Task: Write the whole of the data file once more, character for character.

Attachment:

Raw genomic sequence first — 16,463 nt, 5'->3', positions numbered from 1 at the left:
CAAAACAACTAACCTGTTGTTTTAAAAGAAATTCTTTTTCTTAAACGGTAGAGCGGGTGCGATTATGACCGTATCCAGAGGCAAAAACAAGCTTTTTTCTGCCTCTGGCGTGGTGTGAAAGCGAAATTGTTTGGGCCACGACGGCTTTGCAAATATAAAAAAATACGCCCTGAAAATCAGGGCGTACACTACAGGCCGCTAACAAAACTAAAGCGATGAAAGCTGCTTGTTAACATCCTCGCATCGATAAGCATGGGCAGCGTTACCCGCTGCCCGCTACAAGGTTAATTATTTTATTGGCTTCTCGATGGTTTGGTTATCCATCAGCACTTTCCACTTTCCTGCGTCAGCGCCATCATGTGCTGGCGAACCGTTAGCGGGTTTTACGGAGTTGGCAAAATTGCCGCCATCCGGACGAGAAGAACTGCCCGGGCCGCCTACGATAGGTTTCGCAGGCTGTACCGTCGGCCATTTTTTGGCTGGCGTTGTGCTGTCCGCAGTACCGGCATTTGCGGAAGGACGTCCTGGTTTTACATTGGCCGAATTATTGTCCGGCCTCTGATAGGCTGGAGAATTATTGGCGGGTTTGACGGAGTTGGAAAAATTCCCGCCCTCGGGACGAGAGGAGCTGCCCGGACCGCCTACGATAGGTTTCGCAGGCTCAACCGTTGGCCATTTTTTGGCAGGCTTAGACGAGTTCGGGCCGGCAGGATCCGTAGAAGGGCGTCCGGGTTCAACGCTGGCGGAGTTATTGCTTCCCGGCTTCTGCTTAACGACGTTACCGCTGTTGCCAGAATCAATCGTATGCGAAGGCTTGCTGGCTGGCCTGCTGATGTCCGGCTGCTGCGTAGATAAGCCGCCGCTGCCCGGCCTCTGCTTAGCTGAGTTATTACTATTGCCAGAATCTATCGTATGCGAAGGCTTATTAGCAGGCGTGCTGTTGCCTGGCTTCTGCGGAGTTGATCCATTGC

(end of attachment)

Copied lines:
Raw genomic sequence first — 16,463 nt, 5'->3', positions numbered from 1 at the left:
CAAAACAACTAACCTGTTGTTTTAAAAGAAATTCTTTTTCTTAAACGGTAGAGCGGGTGCGATTATGACCGTATCCAGAGGCAAAAACAAGCTTTTTTCTGCCTCTGGCGTGGTGTGAAAGCGAAATTGTTTGGGCCACGACGGCTTTGCAAATATAAAAAAATACGCCCTGAAAATCAGGGCGTACACTACAGGCCGCTAACAAAACTAAAGCGATGAAAGCTGCTTGTTAACATCCTCGCATCGATAAGCATGGGCAGCGTTACCCGCTGCCCGCTACAAGGTTAATTATTTTATTGGCTTCTCGATGGTTTGGTTATCCATCAGCACTTTCCACTTTCCTGCGTCAGCGCCATCATGTGCTGGCGAACCGTTAGCGGGTTTTACGGAGTTGGCAAAATTGCCGCCATCCGGACGAGAAGAACTGCCCGGGCCGCCTACGATAGGTTTCGCAGGCTGTACCGTCGGCCATTTTTTGGCTGGCGTTGTGCTGTCCGCAGTACCGGCATTTGCGGAAGGACGTCCTGGTTTTACATTGGCCGAATTATTGTCCGGCCTCTGATAGGCTGGAGAATTATTGGCGGGTTTGACGGAGTTGGAAAAATTCCCGCCCTCGGGACGAGAGGAGCTGCCCGGACCGCCTACGATAGGTTTCGCAGGCTCAACCGTTGGCCATTTTTTGGCAGGCTTAGACGAGTTCGGGCCGGCAGGATCCGTAGAAGGGCGTCCGGGTTCAACGCTGGCGGAGTTATTGCTTCCCGGCTTCTGCTTAACGACGTTACCGCTGTTGCCAGAATCAATCGTATGCGAAGGCTTGCTGGCTGGCCTGCTGATGTCCGGCTGCTGCGTAGATAAGCCGCCGCTGCCCGGCCTCTGCTTAGCTGAGTTATTACTATTGCCAGAATCTATCGTATGCGAAGGCTTATTAGCAGGCGTGCTGTTGCCTGGCTTCTGCGGAGTTGATCCATTGC